If this TLCB Writer received paid holiday (no chance! Ed.), he’d like to go adventuring in something like this.
Built by collaborative building channel MTC, this MAN 8×8 off-road expedition truck includes everything you could need to escape to a place far away.
Two XL Motors power all eight fully suspended wheels, a Servo powers the steering, a Medium Motor drives a lift for a motorcycle/ATV platform mounted under the rear of the fully-equipped camper section, whilst another drives a compressor that can elevate the camper roof on four pneumatic cylinders.
All of the functions can be controlled via bluetooth courtesy of two SBricks, which you can watch in action via the excellent and appropriately sound-tracked video below, plus there’s more to see of this amazing rig at both Eurobricks and Flickr.
Click the links to join this TLCB Writer dreaming of places far far away.
This is without doubt the loveliest Lego Land Rover we’ve seen this year. Because the loveliest Land Rover is of course a green Series 1 80″.
Built by recent bloggee FanisLego, this utterly beautiful recreation of the definitive Land Rover captures every aesthetic detail of the wonderful 1950s original, with brick-built leaf-spring suspension, a replica of the simple 50bhp 1.6 litre engine, holes for the power-take-offs (can you imagine a modern Defender including the ability to run farm equipment from the engine!), flipping seats, a folding windscreen, plus opening doors, hood, and tailgate.
Photographed and presented superbly, FanisLego’s Land Rover Series 1 80″ is available to view on Bricksafe, where fifteen stunning images are within in the model’s album. Better yet, a link to building instructions can also be found, so if – like us – you think the Series 1 Land Rover is probably the best vehicle ever built, you can create your very own in brick form.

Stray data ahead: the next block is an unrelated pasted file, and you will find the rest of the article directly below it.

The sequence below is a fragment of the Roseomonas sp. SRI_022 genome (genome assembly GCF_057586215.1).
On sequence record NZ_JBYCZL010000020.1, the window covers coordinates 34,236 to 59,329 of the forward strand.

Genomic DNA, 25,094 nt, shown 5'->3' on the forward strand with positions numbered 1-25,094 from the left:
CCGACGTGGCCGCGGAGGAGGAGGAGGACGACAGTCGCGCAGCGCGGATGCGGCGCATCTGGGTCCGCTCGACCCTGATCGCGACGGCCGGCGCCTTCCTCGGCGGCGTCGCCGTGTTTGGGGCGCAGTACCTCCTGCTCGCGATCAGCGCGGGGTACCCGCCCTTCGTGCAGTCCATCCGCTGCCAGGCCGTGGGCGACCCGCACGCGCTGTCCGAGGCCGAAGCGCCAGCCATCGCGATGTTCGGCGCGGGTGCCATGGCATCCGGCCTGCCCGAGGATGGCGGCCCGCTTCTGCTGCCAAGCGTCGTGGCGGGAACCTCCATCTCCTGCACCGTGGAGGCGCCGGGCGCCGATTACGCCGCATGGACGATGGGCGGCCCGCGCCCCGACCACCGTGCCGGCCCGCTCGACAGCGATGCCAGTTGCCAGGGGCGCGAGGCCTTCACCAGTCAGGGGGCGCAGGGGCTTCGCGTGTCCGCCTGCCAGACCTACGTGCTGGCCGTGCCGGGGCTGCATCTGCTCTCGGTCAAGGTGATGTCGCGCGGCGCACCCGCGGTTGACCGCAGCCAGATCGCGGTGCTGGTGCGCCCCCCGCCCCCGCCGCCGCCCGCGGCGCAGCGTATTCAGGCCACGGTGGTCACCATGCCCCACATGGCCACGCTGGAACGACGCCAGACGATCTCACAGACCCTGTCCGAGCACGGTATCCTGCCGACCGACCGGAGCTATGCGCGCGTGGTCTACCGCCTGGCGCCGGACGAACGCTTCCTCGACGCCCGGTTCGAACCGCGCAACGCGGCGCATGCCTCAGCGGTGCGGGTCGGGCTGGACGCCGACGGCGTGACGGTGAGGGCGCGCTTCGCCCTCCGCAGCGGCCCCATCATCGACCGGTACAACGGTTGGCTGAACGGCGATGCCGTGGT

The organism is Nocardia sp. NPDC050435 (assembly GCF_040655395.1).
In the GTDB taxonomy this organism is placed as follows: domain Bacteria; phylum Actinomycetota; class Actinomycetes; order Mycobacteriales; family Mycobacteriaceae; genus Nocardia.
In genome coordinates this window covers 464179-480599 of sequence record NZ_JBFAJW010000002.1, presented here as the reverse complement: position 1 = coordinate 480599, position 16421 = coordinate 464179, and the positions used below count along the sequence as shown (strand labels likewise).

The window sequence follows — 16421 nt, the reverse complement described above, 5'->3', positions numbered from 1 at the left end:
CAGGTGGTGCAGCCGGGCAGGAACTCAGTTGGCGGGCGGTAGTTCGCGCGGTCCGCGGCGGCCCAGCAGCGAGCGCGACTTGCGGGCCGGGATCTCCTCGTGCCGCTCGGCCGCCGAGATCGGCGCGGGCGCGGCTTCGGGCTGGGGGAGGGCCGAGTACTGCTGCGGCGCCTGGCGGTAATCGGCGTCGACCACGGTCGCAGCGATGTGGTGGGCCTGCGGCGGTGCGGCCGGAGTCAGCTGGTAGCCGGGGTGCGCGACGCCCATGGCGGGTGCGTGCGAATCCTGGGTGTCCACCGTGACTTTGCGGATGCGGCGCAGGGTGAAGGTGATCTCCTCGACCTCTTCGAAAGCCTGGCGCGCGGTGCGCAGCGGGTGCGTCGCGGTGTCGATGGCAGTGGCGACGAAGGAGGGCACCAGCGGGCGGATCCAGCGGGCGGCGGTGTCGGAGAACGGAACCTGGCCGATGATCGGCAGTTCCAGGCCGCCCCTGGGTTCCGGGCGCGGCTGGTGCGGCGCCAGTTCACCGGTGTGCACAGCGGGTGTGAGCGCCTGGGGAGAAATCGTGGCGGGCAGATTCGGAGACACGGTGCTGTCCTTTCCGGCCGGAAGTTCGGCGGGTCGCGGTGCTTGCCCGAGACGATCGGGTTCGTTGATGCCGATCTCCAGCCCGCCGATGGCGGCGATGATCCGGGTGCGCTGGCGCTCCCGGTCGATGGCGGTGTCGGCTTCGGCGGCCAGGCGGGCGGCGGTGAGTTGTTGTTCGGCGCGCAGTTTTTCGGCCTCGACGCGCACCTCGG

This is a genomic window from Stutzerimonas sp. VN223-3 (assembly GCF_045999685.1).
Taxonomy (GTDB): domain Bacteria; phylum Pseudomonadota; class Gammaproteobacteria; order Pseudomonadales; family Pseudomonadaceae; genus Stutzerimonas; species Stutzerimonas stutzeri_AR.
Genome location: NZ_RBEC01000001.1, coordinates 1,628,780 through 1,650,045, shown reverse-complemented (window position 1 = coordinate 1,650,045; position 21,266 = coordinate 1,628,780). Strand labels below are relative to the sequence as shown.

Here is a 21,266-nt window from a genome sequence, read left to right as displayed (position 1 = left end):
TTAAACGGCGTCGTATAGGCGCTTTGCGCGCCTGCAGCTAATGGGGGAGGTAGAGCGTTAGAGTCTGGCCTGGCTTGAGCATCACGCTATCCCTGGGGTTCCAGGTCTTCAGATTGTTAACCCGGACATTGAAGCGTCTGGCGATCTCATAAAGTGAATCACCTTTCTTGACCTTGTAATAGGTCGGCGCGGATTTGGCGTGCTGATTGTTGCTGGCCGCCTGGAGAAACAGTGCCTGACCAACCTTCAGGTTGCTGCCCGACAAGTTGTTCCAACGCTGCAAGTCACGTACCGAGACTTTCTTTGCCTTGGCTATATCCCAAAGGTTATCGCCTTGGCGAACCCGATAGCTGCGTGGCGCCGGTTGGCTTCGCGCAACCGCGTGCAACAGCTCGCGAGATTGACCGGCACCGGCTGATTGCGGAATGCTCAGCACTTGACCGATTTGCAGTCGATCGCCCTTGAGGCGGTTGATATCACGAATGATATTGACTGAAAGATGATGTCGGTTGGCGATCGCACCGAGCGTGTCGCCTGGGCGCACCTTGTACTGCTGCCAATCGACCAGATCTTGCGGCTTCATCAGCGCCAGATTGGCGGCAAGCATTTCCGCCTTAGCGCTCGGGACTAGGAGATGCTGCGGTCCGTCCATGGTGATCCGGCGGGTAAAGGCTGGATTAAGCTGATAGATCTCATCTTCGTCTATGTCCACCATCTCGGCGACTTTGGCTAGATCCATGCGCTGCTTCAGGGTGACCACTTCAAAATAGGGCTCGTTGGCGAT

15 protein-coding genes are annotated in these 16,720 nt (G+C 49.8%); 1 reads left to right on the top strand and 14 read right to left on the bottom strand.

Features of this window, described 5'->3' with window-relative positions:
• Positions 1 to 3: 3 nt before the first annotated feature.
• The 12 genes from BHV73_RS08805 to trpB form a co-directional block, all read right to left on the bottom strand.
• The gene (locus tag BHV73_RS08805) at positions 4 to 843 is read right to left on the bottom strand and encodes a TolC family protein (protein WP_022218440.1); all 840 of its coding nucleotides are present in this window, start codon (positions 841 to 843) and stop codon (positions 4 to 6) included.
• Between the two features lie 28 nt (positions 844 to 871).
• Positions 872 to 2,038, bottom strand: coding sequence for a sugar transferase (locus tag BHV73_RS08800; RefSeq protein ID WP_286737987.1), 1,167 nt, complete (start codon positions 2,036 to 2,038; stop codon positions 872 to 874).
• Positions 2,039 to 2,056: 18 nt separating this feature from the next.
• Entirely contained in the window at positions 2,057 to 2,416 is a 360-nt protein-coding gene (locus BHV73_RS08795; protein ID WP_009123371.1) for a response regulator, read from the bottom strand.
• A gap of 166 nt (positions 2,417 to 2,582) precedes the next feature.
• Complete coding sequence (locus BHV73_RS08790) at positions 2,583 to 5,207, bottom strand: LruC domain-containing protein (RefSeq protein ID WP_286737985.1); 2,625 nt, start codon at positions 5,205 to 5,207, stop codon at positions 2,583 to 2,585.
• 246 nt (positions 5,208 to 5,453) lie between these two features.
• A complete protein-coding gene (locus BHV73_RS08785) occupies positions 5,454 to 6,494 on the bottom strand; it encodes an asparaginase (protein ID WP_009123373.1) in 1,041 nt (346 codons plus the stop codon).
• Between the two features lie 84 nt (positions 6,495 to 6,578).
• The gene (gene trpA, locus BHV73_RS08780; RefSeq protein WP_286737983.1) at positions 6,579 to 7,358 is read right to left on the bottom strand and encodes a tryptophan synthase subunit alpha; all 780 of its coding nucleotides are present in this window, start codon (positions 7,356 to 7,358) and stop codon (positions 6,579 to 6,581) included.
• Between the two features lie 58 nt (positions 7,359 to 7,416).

Head to Bricksafe via the link in the text above, where you can find full build details, the complete image gallery, and a link to building instructions.
Social media is bursting with #van/truck/buslife content. Attractive couples bedecked in hot pants and topknots regale their audience with tales of adventure, ethically-sourced all-natural vegan cuisine, and a life lived off the beaten track, only returning to civilisation to connect to Starbucks’ wifi to upload their latest vlog.
Back in 1995 though, a team of Italian overlanding experts did things properly. Using four amazing Iveco 330.30 6×6 trucks, each outfitted for a different overlanding purpose by specialists Mussa & Graziano, the team travelled over 170,000kms through 91 countries during the five year expedition.
Better yet, there wasn’t a ‘Like & Subscribe!’ in sight, with the expedition supporting Unicef (one of TLCB’s own chosen charities) and staffed by doctors, an Italian parachute regiment, Iveco mechanics, and other people that – whilst they might not have a topknot – do know what they’re doing.
This phenomenal Technic creation captures one of the four incredible Iveco vehicles from the epic expedition, and comes from previous bloggee Lucio Switch of Flickr.
With remote control 6×6 drive, steering, locking differentials, all-wheel suspension, and a fully-accessible cab and living quarter, Lucio’s model replicates the Mussa & Graziano modified Iveco 330.30 6×6 overland truck spectacularly, and there’s a whole lot more to see at both his Flickr album and via the video below.
Click the links to start your expedition. Topknot not required.